Now, sir, allow me further to say that the Union men of the border Slave States are loyal to their Government, and do not regard the election of Lincoln as any just cause for dissolving this Union. We believe that slavery had very little to do with inaugurating armed secession, which commenced at Charleston, to overthrow the United States Government: it was the loss of the offices, power, and patronage of the Government by corrupt politicians and bad men in the South, who had long controlled the Government. Believing this, as we honestly do, we can never, like Mexico, inaugurate political conflicts and anarchy by armed secession. We can never agree to assist in the inauguration of a Government of conventions by armed secession, - which Government, in the case of England and her Rump Parliament, resulted in the Protectorate of Cromwell, and in France, in the military despotism of Bonaparte, and in both cases resulted in anarchy, as it is bound to do in this country if not put down by the power of the Government.
While I say this, let me say, in all candor, that if we were once convinced in the border Slave States that the Administration at Washington, and the people of the North who are backing up the Administration with men and money, contemplated the subjugation of the South or the abolishing of slavery, there would not be a Union man among us in twenty-four hours. Come what might, sink or swim, survive or perish, we would fight you to the death, and we would unite our fortunes and destinies with even these demoralized seceded States, for whose leaders and laws we have no sort of respect. But we have not believed, nor do we yet believe, that the Administration has such purposes in view. Demagogues and designing men charge it here, and by this means enlist thousands under their banner who, otherwise, would never support their wicked schemes of secession. We Union men believe that the blow was struck upon Fort Sumter to induce Virginia to go out, and to create sympathy elsewhere, and that the Administration at Washington is seeking to repossess its forts and property and to preserve its existence; and, as long as we believe this, we are for the Union and the Administration.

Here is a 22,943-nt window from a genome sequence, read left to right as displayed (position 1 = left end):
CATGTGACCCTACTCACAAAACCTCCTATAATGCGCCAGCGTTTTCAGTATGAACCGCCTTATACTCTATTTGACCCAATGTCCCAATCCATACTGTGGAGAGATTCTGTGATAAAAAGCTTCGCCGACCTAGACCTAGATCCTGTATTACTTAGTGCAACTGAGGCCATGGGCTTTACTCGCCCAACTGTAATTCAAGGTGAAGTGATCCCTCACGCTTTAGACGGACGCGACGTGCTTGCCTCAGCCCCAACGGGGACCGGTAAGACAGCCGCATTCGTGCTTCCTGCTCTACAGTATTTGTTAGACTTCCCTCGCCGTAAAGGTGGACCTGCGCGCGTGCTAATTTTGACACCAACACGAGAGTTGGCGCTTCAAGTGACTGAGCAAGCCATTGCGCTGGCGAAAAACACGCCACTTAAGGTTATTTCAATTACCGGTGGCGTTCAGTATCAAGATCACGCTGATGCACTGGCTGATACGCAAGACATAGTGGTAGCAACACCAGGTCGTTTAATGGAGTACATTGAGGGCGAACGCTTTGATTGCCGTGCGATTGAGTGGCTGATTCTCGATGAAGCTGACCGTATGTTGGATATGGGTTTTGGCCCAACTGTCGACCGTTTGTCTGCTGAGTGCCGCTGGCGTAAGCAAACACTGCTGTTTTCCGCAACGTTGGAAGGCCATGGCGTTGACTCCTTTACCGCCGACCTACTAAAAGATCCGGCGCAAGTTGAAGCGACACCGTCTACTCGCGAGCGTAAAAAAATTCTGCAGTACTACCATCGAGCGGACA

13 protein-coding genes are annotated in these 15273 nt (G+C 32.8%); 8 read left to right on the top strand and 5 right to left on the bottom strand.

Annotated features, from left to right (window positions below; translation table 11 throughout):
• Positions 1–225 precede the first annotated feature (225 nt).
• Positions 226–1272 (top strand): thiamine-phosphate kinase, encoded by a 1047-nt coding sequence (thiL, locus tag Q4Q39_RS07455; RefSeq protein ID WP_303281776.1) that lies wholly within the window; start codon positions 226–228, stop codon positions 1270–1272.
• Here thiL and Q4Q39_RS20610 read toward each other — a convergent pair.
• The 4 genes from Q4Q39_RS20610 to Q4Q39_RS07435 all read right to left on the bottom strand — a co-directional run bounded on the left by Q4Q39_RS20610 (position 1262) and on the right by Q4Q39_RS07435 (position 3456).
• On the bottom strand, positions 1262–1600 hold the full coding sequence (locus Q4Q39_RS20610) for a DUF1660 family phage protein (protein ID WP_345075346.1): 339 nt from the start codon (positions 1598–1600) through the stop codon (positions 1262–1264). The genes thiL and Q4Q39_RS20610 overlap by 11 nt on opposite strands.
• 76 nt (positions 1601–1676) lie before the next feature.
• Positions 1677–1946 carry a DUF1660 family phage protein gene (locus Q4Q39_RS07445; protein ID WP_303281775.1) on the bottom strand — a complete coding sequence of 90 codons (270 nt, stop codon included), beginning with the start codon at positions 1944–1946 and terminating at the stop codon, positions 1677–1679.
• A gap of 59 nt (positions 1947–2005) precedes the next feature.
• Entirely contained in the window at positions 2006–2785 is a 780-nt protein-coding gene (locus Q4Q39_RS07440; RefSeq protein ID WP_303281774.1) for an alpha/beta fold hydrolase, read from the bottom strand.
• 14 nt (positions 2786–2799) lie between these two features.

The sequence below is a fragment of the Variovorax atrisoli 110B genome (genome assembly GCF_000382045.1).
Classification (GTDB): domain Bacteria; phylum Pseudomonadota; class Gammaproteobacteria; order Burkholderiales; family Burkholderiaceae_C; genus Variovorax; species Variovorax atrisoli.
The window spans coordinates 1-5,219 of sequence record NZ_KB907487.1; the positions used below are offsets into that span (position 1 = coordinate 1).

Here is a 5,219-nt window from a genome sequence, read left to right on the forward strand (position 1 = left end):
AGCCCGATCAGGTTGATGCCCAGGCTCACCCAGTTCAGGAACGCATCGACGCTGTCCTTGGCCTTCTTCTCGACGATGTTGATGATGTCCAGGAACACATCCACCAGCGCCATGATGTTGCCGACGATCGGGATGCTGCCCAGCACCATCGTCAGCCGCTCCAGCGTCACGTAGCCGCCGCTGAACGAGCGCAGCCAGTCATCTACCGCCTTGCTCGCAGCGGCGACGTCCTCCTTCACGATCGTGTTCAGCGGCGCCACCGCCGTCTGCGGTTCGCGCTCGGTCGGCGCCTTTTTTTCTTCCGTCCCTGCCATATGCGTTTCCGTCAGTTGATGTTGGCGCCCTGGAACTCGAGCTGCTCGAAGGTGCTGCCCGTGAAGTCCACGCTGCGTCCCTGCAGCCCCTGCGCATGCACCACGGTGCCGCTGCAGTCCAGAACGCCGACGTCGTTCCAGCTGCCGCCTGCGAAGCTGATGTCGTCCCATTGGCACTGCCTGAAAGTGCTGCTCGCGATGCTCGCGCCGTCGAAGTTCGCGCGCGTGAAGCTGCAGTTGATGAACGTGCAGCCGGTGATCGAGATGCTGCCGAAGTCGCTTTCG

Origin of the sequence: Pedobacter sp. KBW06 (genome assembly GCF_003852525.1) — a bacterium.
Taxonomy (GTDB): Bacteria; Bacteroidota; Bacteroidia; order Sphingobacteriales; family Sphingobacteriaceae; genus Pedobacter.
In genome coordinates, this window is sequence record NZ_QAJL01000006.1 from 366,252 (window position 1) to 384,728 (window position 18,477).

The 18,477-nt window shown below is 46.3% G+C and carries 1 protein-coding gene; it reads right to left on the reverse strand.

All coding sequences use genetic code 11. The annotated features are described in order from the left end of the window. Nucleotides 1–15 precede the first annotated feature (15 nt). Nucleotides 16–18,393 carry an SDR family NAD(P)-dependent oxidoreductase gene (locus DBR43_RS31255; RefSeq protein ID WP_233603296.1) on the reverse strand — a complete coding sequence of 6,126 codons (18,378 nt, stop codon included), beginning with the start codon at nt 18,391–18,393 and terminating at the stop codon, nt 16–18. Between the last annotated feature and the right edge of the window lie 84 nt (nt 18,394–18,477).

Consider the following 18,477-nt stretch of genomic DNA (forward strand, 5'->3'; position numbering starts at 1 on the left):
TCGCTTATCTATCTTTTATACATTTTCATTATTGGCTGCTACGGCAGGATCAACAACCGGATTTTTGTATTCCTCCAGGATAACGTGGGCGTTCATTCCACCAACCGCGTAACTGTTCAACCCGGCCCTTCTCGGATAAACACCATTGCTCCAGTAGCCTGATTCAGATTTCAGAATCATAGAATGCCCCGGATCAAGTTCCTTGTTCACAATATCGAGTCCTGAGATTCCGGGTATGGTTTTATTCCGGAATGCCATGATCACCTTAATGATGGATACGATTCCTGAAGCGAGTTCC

We are in the midst of a reign of terror in Tennessee, and where it will end, and in what, I am not able to conjecture. We vote for or against the Ordinance of Secession on the 8th of June; and, although there is a majority of the voters of the State utterly and irreconcilably opposed to Secession, I can't promise you that it will not carry. Fraud and force, and all the other appliances of Secessionism, will be brought to bear in carrying the State out of the Union. When overpowered and voted down, we shall be forced to submit. When I surrender, it will be because I can no longer help myself; but it shall be under protest, claiming the right, as a Union man, to curse this whole movement in my heart of hearts! And, whether in or out of the Union, as long as I remember it was Washington who told us, "The Constitution is sacredly obligatory upon all;" and that it was Jackson who told us, "The Union, it must be preserved," - I shall offer this prayer upon the altar of my country: Mania to the brain of him who would conceive, and palsy to the arm of him who would perpetrate, the dissolution of the Union!
And, whether my humble voice is hushed in death, or my press is muzzled by foul legislation, I beg you, and all into whose hands this letter may fall, to credit no Secession falsehood which may represent me as having changed.
W. G. BROWNLOW,
Editor of the Knoxville Whig.
Knoxville Whig, May 18, 1861.
Sketches of the Rise, Progress, and Decline of Secession by W. G. Brownlow
George W. Childs, Philadelphia, 1862, pages 109-111, 112-113.